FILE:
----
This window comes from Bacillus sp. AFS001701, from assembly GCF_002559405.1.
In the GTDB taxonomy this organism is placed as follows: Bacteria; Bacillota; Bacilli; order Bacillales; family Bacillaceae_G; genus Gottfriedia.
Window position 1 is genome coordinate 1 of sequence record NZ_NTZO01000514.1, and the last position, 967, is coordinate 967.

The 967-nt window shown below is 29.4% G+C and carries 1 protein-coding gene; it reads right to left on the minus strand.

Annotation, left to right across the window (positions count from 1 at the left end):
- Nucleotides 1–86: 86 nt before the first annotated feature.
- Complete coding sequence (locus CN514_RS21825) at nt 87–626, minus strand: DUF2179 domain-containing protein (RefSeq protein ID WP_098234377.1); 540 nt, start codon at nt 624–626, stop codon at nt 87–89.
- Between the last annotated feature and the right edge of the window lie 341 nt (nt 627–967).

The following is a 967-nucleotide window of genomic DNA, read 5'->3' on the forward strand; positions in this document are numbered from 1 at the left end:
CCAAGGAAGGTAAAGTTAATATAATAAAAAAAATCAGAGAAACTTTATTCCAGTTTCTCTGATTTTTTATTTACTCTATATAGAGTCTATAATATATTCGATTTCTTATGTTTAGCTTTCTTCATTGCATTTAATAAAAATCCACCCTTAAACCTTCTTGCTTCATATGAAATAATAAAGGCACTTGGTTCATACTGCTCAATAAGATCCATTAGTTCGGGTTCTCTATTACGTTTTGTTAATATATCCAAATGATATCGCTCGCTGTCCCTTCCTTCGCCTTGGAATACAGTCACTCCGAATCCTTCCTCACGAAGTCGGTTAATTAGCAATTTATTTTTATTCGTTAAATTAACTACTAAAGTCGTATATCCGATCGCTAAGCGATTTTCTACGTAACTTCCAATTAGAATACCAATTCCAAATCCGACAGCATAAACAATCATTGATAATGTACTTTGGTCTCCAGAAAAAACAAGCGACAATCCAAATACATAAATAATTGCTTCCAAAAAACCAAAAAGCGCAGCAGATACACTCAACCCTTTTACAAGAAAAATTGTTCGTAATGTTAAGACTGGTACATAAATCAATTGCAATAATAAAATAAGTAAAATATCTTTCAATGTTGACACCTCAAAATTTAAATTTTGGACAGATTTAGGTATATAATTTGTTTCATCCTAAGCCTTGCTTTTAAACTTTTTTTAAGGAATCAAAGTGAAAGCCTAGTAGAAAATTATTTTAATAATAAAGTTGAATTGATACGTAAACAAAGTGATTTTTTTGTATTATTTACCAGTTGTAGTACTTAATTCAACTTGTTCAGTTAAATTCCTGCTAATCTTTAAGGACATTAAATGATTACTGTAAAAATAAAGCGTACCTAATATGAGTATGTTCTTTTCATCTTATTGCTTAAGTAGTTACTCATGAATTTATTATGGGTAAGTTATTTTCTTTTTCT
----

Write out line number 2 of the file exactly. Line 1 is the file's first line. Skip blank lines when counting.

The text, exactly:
In the GTDB taxonomy this organism is placed as follows: Bacteria; Bacillota; Bacilli; order Bacillales; family Bacillaceae_G; genus Gottfriedia.